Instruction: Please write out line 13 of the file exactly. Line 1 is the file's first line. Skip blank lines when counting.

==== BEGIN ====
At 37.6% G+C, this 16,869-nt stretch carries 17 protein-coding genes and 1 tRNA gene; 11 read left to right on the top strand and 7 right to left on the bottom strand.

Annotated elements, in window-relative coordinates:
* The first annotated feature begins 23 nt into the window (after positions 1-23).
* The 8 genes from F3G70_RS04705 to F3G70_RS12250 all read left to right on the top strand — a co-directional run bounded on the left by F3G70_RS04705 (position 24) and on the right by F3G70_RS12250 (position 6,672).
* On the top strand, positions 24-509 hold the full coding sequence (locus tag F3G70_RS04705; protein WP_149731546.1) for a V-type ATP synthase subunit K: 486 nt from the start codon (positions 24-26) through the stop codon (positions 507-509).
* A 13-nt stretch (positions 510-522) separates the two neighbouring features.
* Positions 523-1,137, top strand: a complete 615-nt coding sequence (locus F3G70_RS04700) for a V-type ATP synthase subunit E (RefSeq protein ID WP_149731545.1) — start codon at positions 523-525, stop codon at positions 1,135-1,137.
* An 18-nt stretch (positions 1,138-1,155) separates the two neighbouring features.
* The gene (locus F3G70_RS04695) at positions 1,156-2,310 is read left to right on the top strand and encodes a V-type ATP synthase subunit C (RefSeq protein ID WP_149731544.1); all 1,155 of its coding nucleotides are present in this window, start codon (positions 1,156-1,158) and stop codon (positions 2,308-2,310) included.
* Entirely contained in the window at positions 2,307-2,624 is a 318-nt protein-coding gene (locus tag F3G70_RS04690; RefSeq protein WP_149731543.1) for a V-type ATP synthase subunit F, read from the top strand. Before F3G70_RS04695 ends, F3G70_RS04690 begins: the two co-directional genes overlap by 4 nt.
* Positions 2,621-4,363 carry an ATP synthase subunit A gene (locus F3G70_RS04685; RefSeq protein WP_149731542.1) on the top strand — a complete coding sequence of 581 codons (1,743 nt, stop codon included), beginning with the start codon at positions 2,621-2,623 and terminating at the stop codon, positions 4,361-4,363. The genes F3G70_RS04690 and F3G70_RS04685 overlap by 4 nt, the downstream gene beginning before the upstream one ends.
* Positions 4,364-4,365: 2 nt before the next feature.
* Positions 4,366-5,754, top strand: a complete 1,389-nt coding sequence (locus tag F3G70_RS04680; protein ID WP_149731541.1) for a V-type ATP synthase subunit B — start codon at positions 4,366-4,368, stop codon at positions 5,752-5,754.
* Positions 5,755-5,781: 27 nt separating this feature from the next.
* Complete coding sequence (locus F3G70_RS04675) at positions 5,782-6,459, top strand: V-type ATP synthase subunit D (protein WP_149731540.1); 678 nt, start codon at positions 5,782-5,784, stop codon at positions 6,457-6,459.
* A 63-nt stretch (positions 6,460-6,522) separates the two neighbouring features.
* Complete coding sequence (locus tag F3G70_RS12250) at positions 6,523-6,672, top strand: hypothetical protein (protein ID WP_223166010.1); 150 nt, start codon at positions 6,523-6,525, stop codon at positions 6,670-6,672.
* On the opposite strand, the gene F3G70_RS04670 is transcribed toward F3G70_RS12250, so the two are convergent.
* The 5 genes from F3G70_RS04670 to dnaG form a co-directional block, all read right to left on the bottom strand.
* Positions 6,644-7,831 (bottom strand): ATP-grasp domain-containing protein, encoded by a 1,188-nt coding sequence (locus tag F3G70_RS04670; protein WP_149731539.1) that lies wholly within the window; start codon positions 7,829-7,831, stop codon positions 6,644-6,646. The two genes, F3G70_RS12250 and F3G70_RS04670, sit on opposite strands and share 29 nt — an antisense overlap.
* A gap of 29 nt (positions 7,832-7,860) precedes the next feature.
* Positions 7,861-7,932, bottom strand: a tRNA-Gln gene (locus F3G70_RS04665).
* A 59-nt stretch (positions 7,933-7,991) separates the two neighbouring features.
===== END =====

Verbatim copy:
* Positions 4,366-5,754, top strand: a complete 1,389-nt coding sequence (locus tag F3G70_RS04680; protein ID WP_149731541.1) for a V-type ATP synthase subunit B — start codon at positions 4,366-4,368, stop codon at positions 5,752-5,754.